O’Donnell Brain Institute helps U.S. effort to research learning, memory

This image from Dr. Wei Xu’s lab traces the communication of nerve cells from the prefrontal cortex to its downstream brain regions. Dr. Xu is among four UT Southwestern neuroscientists awarded grants through the federal BRAIN Initiative to research learning, memory, and behavior.

DALLAS – Nov. 2, 2018 – UT Southwestern’s O’Donnell Brain Institute will help in a national effort to understand the neural circuits behind learning, memory, and behavior.

Four UT Southwestern Medical Center neuroscientists have received a combined $1.6 million in awards through the federal BRAIN Initiative, a program launched in 2013 to accelerate research and develop potential therapies for brain disorders. The program is funding scientific projects across the country focusing on topics ranging from mental health to opioid addiction.

UT Southwestern’s contribution will involve researching how neurons enable memory formation and recollection, how the mammalian brain decodes smell and translates it to behavior, in addition to studying songbirds to better understand how the brain controls behavior. A fourth project will develop technology that tracks brain circuits to understand how specific wiring and rewiring of the brain contributes to learning and memory.

“These NIH awards highlight UT Southwestern’s outstanding talent in the neurosciences, in particular the expertise these scientists have in studying how the brain learns and stores memory,” said Dr. Joseph Takahashi, Chair of Neuroscience at UT Southwestern. “By better understanding the underpinnings of speech and memory disorders, we hope to unravel the many mysteries of the brain and develop effective therapies for a number of neurological conditions.”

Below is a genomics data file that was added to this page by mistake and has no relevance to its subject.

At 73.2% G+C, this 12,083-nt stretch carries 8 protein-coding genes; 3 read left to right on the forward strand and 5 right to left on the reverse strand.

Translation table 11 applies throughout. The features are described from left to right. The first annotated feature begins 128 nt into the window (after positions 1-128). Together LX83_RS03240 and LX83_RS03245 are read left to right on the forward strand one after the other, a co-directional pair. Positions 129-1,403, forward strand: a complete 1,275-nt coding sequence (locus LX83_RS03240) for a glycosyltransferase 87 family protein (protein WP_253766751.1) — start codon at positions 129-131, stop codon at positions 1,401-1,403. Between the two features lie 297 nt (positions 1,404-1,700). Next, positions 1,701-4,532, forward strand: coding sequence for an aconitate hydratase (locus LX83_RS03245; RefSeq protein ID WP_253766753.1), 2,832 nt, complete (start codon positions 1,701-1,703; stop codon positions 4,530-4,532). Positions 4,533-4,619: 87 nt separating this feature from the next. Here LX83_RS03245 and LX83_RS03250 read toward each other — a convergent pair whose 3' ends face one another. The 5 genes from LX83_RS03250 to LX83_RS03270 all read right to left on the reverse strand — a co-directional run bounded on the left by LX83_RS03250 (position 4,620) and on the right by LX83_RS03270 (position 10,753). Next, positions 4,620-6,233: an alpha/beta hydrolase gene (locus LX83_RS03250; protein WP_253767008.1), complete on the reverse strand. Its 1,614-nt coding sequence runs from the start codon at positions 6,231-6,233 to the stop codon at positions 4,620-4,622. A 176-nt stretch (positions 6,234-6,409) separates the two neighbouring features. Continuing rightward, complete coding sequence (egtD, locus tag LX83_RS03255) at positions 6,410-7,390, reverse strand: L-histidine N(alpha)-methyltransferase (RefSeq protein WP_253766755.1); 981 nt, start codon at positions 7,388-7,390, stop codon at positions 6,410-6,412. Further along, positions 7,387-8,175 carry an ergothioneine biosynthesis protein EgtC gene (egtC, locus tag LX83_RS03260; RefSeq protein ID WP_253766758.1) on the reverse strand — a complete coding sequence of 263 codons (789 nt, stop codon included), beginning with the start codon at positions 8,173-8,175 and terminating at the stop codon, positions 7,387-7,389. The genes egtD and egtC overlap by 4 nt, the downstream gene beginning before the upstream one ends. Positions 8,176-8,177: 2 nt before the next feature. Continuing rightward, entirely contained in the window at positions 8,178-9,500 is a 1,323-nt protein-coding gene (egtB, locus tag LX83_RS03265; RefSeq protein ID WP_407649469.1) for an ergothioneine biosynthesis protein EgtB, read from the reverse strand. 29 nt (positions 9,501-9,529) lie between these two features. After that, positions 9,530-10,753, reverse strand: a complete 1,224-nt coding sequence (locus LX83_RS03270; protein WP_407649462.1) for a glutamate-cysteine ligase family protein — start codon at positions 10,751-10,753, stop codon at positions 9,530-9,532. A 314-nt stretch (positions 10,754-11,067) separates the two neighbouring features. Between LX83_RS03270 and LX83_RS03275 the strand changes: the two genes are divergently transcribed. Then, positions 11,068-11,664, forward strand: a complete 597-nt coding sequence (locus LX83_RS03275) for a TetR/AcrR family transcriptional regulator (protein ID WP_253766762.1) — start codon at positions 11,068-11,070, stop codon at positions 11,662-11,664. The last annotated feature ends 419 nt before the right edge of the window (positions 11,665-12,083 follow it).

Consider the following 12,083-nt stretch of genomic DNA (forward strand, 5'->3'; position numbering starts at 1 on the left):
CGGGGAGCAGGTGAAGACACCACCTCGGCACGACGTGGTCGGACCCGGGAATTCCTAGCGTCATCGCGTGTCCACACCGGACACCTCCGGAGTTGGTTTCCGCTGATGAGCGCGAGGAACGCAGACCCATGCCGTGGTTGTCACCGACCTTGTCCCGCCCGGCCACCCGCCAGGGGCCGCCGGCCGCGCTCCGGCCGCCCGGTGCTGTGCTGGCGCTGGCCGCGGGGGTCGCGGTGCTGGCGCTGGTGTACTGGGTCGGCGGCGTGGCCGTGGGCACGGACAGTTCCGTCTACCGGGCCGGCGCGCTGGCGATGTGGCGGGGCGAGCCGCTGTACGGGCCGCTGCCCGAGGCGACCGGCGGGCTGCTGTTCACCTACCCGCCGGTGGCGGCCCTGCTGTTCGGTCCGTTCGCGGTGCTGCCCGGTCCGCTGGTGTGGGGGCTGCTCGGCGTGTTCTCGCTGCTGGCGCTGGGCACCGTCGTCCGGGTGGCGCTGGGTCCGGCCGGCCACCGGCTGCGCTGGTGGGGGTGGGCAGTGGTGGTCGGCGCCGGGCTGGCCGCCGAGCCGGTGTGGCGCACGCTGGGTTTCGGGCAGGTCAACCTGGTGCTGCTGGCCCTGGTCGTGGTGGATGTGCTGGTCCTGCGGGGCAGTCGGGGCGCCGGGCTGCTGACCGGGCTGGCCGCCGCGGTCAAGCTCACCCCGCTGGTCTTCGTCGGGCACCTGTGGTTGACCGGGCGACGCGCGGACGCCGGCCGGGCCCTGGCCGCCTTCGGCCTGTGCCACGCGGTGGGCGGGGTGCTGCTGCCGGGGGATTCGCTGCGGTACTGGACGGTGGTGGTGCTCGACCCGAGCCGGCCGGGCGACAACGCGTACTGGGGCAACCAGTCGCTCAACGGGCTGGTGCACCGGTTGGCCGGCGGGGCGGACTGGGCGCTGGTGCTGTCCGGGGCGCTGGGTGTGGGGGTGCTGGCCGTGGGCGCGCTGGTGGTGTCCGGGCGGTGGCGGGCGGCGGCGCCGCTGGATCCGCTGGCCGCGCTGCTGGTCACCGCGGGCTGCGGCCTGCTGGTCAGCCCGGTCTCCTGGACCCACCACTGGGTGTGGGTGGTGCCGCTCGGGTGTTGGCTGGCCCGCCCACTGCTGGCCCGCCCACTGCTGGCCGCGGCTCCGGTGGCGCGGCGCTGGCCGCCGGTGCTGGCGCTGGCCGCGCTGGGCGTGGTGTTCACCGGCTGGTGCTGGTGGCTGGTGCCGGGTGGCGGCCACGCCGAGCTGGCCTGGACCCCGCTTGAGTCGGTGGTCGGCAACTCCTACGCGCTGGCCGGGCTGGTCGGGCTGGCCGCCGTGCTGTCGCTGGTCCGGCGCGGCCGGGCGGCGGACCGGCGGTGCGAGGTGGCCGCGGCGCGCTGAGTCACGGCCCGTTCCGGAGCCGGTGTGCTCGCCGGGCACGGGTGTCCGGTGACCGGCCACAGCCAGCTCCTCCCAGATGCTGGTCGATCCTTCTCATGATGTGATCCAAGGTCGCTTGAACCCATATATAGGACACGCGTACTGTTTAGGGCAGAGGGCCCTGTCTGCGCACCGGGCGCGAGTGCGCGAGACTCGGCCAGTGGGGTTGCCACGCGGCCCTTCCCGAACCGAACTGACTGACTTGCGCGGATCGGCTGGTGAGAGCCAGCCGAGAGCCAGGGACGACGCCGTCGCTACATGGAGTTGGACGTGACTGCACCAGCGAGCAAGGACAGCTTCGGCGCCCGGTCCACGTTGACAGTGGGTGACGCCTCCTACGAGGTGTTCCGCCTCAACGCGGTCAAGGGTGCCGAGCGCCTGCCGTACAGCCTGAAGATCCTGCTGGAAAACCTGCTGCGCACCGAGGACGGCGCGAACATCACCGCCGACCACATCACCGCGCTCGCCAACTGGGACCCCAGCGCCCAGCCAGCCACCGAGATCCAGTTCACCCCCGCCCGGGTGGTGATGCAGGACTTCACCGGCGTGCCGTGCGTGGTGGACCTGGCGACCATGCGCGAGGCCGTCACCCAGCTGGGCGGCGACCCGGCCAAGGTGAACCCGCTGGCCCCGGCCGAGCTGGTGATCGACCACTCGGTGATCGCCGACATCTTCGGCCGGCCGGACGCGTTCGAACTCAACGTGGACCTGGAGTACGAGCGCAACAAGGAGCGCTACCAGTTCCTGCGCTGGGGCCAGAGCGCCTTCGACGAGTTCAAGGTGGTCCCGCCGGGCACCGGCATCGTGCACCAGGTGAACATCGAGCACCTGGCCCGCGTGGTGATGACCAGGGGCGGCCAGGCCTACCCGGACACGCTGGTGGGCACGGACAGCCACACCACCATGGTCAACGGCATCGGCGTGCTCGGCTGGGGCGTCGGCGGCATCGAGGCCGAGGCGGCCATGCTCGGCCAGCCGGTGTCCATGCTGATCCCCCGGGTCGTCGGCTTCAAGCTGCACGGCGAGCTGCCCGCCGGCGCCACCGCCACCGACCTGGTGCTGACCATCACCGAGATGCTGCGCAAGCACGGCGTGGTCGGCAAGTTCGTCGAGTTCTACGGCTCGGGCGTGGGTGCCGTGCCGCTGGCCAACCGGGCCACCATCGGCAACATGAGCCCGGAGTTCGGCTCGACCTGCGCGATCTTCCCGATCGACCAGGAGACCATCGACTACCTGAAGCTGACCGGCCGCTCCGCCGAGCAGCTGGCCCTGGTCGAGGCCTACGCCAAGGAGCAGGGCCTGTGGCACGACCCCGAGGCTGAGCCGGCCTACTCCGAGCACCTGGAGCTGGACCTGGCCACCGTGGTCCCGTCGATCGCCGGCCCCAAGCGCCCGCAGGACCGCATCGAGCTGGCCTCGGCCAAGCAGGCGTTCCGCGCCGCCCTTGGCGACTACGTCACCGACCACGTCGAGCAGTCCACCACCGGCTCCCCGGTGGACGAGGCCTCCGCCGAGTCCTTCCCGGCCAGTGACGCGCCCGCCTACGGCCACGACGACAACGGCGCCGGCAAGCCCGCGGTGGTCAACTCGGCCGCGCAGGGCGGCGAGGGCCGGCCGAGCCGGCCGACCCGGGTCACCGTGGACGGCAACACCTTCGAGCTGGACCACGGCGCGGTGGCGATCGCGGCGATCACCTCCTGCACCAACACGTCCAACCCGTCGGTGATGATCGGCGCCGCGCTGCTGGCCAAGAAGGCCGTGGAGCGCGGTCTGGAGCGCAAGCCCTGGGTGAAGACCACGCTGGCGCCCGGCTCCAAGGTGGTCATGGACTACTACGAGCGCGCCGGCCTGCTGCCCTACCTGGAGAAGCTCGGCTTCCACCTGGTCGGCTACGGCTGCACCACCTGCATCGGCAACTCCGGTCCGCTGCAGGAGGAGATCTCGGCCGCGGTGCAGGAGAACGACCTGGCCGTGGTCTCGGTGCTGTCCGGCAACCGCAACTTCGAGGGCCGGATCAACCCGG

The National Institutes of Health announced awards to the following UT Southwestern scientists:

Dr. Meeks is Associate Professor of Neuroscience with the Peter O’Donnell Jr. Brain Institute. Drs. Pfeiffer, Roberts, and Xu are Assistant Professors of Neuroscience with the O’Donnell Brain Institute. Dr. Pfeiffer is also a Southwestern Medical Foundation Scholar in Biomedical Research, Dr. Roberts is a Thomas O. Hicks Scholar in Medical Research, and Dr. Xu is a Louise W. Kahn Scholar in Biomedical Research. Dr. Takahashi is an Investigator for the Howard Hughes Medical Institute and holds the Loyd B. Sands Distinguished Chair in Neuroscience at UT Southwestern.

The NIH BRAIN Initiative® is managed by 10 institutes whose missions and current research portfolios complement the goals of the BRAIN Initiative: National Center for Complementary and Integrative Health, National Eye Institute, National Institute on Aging, National Institute on Alcohol Abuse and Alcoholism, National Institute of Biomedical Imaging and Bioengineering, Eunice Kennedy Shriver National Institute of Child Health and Human Development, National Institute on Drug Abuse, National Institute on Deafness and Other Communication Disorders, National Institute of Mental Health, and National Institute of Neurological Disorders and Stroke.

About the National Institutes of Health (NIH)

NIH, the nation’s medical research agency, includes 27 Institutes and Centers and is a component of the U.S. Department of Health and Human Services. NIH is the primary federal agency conducting and supporting basic, clinical, and translational medical research, and is investigating the causes, treatments, and cures for both common and rare diseases. For more information about NIH and its programs, visit www.nih.gov.

About UT Southwestern Medical Center

UT Southwestern, one of the premier academic medical centers in the nation, integrates pioneering biomedical research with exceptional clinical care and education. The institution’s faculty has received six Nobel Prizes, and includes 22 members of the National Academy of Sciences, 17 members of the National Academy of Medicine, and 15 Howard Hughes Medical Institute Investigators. The faculty of more than 2,700 is responsible for groundbreaking medical advances and is committed to translating science-driven research quickly to new clinical treatments. UT Southwestern physicians provide care in about 80 specialties to more than 105,000 hospitalized patients, nearly 370,000 emergency room cases, and oversee approximately 2.4 million outpatient visits a year.